'Mick' exemplifies bond between K-9 partners

'Mick' exemplifies bond between K-9 partners

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by Jeff Thompson and Cornelius Swart, KGW.com Staff

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kgw.com

Posted on April 17, 2014 at 9:33 AM

Updated Thursday, Apr 17 at 12:25 PM

PORTLAND – Officers are mourning the loss of a Portland police dog killed in the line of duty Wednesday, and it has put the spotlight on the special bond between K-9 partners.

Officer Jeff Dorn and his partner 'Mick' were both shot after a burglary and traffic stop early Wednesday morning. Mick died from a single bullet wound and was found after a massive search effort, dead under a nearby hedge, according to the Oregon State Medical Examiner.

Dorn, who is expected to fully recover, later said, “Mick saved my life.”

Mick, a two-year-old purebred German Shepherd imported from Germany, had his name changed from Dusty vom Langgarten to Mickey by Dorn’s family, according to police.

The dog passed his police dog certification on March 5, 2014 and nine days later, made his first three captures in the same day, said Sgt Pete Simpson of the Portland police. (see exclusive videos below).

“Mick had five total captures before he was gunned down, including the capture of a burglary suspect for North Precinct officers on April 15, 2014, the night before he was killed,” Simpson said.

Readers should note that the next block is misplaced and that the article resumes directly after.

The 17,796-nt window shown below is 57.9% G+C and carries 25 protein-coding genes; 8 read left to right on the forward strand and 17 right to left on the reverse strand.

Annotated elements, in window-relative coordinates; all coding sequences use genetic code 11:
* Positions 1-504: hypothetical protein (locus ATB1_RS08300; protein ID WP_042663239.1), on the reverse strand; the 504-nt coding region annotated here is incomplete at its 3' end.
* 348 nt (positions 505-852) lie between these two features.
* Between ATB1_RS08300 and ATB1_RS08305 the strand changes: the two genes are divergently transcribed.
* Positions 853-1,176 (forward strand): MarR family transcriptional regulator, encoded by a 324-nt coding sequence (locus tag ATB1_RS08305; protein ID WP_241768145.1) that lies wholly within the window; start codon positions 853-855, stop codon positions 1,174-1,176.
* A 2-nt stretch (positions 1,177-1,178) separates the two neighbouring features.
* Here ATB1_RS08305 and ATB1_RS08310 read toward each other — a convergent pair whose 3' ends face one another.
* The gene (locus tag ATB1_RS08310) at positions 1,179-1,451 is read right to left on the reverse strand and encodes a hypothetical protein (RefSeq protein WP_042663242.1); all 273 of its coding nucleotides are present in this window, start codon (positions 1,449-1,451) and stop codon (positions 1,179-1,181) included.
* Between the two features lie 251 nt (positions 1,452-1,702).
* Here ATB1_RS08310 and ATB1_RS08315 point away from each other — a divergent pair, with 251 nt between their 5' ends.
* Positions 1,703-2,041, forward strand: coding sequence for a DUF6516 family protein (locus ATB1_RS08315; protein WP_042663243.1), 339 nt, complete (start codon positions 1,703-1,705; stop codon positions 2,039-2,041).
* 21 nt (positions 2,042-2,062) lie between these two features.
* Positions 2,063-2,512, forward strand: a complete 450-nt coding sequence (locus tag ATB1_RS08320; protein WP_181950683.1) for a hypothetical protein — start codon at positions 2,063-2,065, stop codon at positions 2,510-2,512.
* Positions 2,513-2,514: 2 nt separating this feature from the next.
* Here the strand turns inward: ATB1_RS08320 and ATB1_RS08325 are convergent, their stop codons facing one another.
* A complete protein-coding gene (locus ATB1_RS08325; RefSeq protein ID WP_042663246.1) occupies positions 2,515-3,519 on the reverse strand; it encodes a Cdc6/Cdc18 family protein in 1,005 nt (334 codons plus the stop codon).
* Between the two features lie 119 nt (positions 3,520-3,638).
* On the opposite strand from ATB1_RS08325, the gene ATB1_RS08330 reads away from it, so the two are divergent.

Denver police officer Brett Titus brought Mick from Germany and helped train him. He was stunned when he got the news.

“It actually blew my mind to hear that he had such a short career,” said Titus. “It's even more heartbreaking because I know those guys are devastated…they are true dog lovers, true professionals in the K-9 world.”

Titus said Officer Dorn had emailed him less than a month ago to say how great Mick was doing.

More: Partner of slain police dog: Mick saved my life

Current and former K-9 officers stated the bond they built with their animals is unlike any other relationship in police work.

“I spent more time with that dog than I did with my family,” said former K-9 officer Bob Gross of his partner, Bully. “I just hope that the officer does well and knows that I'm thinking about him.”

Gross said he knows it will be hard for Dorn to recover after the loss, but he hopes when the wounds heal Dorn can work with another canine partner.

He added that most police dogs, like most officers, have long careers and work hard up until their retirement. In fact, Gross said that he left the force when Bully retired. The dog then spent the rest of his life with Gross’ family.

 

 

 

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Anyone who would like to donate to the Portland police K-9 unit can send donations to:
Portland Police Bureau K-9 Unit
4735 East Burnside Street
Portland, Oregon 97215

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KGW reporters Erica Heartquist and Reggie Aqui contributed to this report.

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